This article focuses on Washington landlord liability in the tenant screening context and increasing housing access for rental applicants with criminal records. Part I examines the concept of foreseeability as it pertains to potential landlord liability for renting to an applicant with a criminal record whose actions harm another tenant. Part II surveys the relevant sociological research on the relationship between a criminal record and the ability to meet the obligations of tenancy. Based upon this review, we conclude that there is no empirical evidence establishing a relationship between a criminal record and an unsuccessful tenancy. Part III posits that since research demonstrates that a criminal record is not a reliable indicator for future tenant behavior, it should not serve as a proxy to determine future tenant dangerousness. Washington landlords should not be liable for future harm to tenants based solely upon renting to an applicant with a criminal record. Refusing to hold landlords liable in this way, would increase housing opportunities for this population which in turn will reduce recidivism thereby increasing public safety and promoting the rehabilitation of people with a criminal history.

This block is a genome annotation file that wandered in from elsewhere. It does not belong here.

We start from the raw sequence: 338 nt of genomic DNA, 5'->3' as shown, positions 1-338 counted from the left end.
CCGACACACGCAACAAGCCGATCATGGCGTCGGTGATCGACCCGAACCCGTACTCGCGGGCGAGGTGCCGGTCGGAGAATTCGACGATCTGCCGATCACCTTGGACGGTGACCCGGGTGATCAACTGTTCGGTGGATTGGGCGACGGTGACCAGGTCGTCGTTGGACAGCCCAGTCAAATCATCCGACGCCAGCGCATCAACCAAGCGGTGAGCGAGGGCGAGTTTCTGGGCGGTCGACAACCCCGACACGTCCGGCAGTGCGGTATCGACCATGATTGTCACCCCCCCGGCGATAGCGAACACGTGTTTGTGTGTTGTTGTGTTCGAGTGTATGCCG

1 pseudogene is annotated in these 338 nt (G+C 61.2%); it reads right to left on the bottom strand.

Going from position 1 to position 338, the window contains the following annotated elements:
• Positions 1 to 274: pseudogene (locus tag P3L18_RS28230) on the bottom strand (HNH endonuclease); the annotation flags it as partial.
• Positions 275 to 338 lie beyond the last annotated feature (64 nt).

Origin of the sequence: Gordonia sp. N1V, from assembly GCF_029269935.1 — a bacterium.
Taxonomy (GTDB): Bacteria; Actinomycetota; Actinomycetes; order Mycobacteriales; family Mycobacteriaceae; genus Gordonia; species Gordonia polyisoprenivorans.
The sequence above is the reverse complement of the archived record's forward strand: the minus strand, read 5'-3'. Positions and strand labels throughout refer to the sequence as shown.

Research > Protecting Rights and Accessing Justice > Tenant Screening in an Era of Mass Incarceration: A Criminal Record is No Crystal Ball > Tenant Screening in an Era of Mass Incarceration: A Criminal Record is No Crystal Ball>